The catalogue for this photographic exhibition contains an introduction by the noted US-based collector of Indian art, Chester Herwitz, who writes, “Although these cinema hoardings may be seen by some as garish, indeed much of the cinema promoted by the hoardings may be seen by some as vulgar, both contain authentic folk art elements or even reincarnate some Indian forms of devotion. For the detached observer, the scene takes on an anonymous force and order…”
What does Husain recall of the poster experience of his past? “Once, I had to create 11 hoardings in five days. I had no time to draw the squares (of a reference grid). I did it all freehand. One large face was 10 feet by 5 feet. After a few days, I did all the paintings freehand,” he narrates.
Faced with a man so prismatic in his talents, we decided to explore how the artist felt about his new medium when we met him at a preview of his exhibition in Madras. How does Husain respond to the camera as his brush?
“In the 1930s, the camera was considered the first enemy of the painter. In the beginning, there were many misconceptions about it ~ that the camera was only a machine with nothing creative in it. It has been accepted only recently. Painters are now using the camera. It is a great help. It is an apparatus like the human body. Instead of the brush, I use the camera. What is important is the image, whether by hand or the camera. I supplement my drawings and paintings through photography,” he explains.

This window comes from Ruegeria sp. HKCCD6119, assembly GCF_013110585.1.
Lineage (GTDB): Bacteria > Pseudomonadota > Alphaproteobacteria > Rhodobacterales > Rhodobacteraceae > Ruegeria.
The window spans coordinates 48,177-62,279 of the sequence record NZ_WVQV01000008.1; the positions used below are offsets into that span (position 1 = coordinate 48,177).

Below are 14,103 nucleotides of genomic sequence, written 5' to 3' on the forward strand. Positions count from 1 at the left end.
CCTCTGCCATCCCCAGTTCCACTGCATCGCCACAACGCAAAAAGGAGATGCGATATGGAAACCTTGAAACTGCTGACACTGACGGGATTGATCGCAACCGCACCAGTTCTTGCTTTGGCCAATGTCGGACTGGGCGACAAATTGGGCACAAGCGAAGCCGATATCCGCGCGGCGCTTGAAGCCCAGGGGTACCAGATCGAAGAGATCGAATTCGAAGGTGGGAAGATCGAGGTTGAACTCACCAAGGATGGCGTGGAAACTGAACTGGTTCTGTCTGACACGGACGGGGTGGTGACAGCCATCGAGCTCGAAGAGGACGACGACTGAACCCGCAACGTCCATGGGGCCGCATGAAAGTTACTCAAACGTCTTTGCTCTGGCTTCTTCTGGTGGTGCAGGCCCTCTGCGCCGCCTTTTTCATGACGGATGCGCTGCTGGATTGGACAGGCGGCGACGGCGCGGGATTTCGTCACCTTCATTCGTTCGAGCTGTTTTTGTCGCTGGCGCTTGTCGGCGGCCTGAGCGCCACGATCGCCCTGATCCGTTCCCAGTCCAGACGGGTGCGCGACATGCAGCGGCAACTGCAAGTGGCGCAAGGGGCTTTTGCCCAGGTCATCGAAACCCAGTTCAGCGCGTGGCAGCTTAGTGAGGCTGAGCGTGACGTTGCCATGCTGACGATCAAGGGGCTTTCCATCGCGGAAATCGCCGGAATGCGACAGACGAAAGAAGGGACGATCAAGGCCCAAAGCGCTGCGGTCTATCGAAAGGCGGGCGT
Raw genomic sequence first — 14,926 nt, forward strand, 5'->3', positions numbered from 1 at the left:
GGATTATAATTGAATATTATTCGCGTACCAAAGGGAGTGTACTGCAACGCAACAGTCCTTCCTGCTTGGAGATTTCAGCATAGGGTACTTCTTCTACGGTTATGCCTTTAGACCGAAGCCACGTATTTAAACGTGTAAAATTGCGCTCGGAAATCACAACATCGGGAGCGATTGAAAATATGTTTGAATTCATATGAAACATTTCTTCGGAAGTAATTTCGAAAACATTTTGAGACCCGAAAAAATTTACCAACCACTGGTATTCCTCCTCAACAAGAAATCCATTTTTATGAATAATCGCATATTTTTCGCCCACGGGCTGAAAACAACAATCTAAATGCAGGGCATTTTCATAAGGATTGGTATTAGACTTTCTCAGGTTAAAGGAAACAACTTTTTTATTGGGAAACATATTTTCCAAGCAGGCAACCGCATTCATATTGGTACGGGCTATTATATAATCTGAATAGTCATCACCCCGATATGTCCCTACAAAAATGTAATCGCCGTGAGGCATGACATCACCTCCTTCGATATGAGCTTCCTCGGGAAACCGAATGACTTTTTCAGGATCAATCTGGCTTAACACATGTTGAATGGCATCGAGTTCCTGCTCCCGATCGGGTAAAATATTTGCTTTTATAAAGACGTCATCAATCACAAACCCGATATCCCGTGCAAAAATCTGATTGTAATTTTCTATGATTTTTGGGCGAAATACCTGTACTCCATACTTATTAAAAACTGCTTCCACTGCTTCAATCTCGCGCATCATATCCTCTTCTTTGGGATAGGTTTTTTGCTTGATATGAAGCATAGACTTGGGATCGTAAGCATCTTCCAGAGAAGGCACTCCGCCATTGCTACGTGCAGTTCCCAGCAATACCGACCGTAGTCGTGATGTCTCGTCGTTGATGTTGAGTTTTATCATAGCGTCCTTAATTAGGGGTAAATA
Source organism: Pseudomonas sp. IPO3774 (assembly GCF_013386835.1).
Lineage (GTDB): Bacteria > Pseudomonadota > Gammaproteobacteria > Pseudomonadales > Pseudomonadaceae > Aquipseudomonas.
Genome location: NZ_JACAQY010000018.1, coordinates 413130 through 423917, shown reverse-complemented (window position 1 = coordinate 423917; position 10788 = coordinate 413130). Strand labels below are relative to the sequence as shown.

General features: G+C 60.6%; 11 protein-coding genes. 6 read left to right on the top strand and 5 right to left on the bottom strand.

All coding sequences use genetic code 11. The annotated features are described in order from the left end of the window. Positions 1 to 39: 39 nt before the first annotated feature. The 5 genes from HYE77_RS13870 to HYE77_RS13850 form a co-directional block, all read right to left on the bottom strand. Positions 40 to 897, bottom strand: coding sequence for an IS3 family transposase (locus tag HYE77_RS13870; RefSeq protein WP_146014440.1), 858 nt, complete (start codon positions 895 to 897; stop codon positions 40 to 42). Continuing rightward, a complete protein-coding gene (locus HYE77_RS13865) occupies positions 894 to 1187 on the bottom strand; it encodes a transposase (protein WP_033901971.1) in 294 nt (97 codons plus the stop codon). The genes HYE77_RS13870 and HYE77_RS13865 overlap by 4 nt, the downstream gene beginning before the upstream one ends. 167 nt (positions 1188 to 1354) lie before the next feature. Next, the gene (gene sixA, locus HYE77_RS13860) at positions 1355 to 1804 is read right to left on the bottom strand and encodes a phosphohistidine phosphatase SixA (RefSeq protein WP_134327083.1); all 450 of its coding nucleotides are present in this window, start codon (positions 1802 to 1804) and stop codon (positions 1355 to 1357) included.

That brings Husain to an anecdote about another contemporary giant. “Picasso once said, ‘I like using modern technology. I want to paint in Tokyo while sitting in Paris.’ Others objected. ‘It won’t be your painting if you use mechanization.’ To which he replied, ‘What is important is who presses the button.,’ ” he says, his hands evoking images in the air.
The thought makes Husain break into cascades of laughter through the white aureole of his beard and hair, a recurrent motif throughout our hour-long interview:
Did you have an early yen to be a photographer?
I’ve always been fascinated by the camera. When I was 17 or 18 and studying at school, I took an interest in the darkroom. As a child, I remember my father had a studio portrait with his arm resting on a pile of books. It made him look very scholarly and impressed me very much.